When that long holocaust of sincerity was over and the bride had gone, she subsided into a chair in her uncle’s study, the only room which showed no signs of trouble. Her father and mother had started back to Condaford, surprised that she wasn’t coming too. It was not like her to cling to London when the tulips were out at home, the lilacs coming on, the apple blossom thickening every day. But the thought of not seeing Wilfrid daily had become a positive pain.

‘I HAVE got it badly,’ she thought, ‘worse than I ever believed was possible. Whatever is going to happen to me?’

She was lying back with her eyes closed when her uncle’s voice said:

“Ah! Dinny, how pleasant after those hosts of Midian! The mandarin in full feather! Did you know a quarter of them? Why do people go to weddings? A registrar’s, or under the stars, there’s no other way of preserving decency. Your poor aunt has gone to bed. There’s a lot to be said for Mohammedanism, except that it’s the fashion now to limit it to one wife, and she not in Purdah. By the way, there’s a story going round that young Desert’s become a Moslem. Did he say anything to you about it?”

Dinny raised her startled head.

“I’ve only twice known it happen to fellows in the East, and they were Frenchmen and wanted harems.”

“Money’s the only essential for that, Uncle.”

“Dinny, you’re getting cynical. Men like to have the sanction of religion. But that wouldn’t be Desert’s reason; a fastidious creature, if I remember.”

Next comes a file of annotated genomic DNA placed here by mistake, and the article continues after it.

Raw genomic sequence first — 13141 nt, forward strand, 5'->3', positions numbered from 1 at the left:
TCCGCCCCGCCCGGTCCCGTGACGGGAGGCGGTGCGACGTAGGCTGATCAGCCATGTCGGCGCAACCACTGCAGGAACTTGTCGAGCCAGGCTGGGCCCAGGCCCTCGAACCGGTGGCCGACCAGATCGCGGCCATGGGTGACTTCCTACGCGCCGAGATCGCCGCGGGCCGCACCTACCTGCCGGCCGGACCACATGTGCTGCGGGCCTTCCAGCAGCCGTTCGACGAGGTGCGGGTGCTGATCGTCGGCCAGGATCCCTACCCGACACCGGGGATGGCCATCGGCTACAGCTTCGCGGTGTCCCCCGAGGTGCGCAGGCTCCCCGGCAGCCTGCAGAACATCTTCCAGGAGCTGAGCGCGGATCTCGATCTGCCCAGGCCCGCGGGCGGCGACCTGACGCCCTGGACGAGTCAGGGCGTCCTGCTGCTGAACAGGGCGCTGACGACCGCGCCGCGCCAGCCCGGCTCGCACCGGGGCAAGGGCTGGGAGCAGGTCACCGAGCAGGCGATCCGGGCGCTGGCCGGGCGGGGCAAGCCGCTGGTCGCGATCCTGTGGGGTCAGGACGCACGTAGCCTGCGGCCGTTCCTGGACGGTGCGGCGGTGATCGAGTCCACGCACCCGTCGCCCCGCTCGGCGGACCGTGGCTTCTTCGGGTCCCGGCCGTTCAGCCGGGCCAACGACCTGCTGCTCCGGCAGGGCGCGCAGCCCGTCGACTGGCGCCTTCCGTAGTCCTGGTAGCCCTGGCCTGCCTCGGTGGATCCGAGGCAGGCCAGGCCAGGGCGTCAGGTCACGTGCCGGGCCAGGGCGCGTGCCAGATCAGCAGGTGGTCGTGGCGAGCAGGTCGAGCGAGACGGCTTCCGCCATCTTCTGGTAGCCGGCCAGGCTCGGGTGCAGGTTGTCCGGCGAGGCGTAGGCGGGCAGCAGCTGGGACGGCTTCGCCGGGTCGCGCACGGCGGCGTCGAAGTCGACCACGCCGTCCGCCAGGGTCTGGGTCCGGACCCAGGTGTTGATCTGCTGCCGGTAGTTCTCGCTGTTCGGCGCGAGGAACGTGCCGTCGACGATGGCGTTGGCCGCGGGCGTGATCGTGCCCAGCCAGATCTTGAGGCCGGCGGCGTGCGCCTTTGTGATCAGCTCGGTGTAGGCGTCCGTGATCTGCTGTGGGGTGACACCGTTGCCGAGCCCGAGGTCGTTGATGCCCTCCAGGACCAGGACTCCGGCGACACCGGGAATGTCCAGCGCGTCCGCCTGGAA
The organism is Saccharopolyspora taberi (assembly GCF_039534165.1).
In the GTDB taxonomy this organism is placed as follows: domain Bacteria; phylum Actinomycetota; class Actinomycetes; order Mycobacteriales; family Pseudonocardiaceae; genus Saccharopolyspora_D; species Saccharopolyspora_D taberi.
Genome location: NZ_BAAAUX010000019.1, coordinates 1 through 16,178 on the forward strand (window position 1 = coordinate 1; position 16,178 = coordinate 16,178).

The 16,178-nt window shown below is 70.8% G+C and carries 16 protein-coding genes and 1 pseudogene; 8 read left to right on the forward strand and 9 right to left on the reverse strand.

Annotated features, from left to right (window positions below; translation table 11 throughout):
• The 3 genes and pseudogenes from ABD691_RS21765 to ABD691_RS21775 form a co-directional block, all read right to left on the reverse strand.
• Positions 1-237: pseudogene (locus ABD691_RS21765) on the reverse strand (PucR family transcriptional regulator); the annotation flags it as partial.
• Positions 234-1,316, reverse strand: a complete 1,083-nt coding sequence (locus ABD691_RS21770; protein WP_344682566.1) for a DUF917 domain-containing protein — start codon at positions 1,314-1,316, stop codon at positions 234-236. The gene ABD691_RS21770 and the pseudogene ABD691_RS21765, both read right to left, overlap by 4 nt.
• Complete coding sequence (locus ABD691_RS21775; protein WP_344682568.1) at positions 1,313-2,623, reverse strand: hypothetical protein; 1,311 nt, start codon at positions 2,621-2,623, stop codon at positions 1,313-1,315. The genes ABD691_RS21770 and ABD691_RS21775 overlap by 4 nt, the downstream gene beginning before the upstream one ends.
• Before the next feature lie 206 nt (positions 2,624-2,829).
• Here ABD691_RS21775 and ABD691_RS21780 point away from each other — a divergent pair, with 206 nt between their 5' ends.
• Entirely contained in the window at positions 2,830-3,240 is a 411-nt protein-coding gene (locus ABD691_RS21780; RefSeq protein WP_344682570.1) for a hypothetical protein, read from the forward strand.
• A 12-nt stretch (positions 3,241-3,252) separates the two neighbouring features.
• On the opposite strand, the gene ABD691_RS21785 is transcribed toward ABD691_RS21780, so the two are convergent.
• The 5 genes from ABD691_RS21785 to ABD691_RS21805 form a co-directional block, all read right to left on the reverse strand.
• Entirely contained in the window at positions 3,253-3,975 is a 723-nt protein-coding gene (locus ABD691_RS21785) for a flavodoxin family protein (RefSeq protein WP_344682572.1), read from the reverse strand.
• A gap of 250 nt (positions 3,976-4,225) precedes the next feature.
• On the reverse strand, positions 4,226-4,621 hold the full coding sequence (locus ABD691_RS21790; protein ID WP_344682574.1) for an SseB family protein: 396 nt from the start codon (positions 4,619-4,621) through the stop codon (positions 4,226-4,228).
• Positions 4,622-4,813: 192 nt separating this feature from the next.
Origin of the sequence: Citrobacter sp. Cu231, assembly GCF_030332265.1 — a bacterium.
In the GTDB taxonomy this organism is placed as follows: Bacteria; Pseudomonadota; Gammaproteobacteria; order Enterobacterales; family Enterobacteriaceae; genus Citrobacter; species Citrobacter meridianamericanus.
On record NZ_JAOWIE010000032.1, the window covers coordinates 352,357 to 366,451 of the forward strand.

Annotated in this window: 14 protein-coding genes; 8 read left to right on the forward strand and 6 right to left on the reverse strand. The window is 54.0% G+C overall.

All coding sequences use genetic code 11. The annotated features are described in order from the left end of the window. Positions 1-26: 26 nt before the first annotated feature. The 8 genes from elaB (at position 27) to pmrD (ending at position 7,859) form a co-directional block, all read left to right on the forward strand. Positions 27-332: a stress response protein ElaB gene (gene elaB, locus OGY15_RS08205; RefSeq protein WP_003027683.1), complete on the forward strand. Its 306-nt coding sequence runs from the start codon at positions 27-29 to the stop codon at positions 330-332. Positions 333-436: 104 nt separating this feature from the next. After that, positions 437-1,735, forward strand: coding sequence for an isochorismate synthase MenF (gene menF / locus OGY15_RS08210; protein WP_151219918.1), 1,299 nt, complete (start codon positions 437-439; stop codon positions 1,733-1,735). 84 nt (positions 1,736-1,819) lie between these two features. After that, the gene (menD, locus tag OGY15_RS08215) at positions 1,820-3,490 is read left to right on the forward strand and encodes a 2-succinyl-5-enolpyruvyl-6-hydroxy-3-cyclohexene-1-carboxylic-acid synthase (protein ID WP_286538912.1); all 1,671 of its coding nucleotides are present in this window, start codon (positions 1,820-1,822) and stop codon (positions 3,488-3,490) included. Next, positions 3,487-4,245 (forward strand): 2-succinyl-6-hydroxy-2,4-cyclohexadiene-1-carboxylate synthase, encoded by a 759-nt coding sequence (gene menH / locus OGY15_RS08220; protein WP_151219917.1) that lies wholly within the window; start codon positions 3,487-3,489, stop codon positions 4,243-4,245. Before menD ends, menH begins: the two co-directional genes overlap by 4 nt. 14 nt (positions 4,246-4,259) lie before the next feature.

“Does religion matter, Uncle, so long as people don’t interfere with each other?”

“Well, some Moslems’ notions of woman’s rights are a little primitive. He’s liable to wall her up if she’s unfaithful. There was a sheikh when I was in Marakesh — gruesome.”

Dinny shuddered.

“‘From time immemorial,’ as they say,” went on Sir Lawrence, “religion has been guilty of the most horrifying deeds that have happened on this earth. I wonder if young Desert has taken up with it to get him access to Mecca. I shouldn’t think he believes anything. But you never know — it’s a queer family.”

Dinny thought: ‘I can’t and won’t talk about him.’

“What proportion of people in these days do you think really have religion, Uncle?”

“In northern countries? Very difficult to say. In this country ten to fifteen per cent of the adults, perhaps. In France and southern countries, where there’s a peasantry, more, at least on the surface.”

“What about the people who came this afternoon?”

“Most of them would be shocked if you said they weren’t Christians, and most of them would be still more shocked if you asked them to give half their goods to the poor, and that would only make them well disposed Pharisees, or was it Sadducees?”

“Are you a Christian, Uncle Lawrence?”

“No, my dear; if anything a Confucian, who, as you know, was simply an ethical philosopher. Most of our caste in this country, if they only knew it, are Confucian rather than Christian. Belief in ancestors, and tradition, respect for parents, honesty, moderation of conduct, kind treatment of animals and dependents, absence of self-obtrusion, and stoicism in face of pain and death.”

“What more,” murmured Dinny, wrinkling her nose, “does one want except the love of beauty?”

“Beauty? That’s a matter of temperament.”

“But doesn’t it divide people more than anything?”

“Yes, but willy nilly. You can’t make yourself love a sunset.”

“‘You are wise, Uncle Lawrence, the young niece said.’ I shall go for a walk and shake the wedding-cake down.”

“And I shall stay here, Dinny, and sleep the champagne off.”

Dinny walked and walked. It seemed an odd thing to be doing alone. But the flowers in the Park were pleasing, and the waters of the Serpentine shone and were still, and the chestnut trees were coming alight. And she let herself go on her mood, and her mood was of love.

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Last updated Saturday, March 1, 2014 at 20:37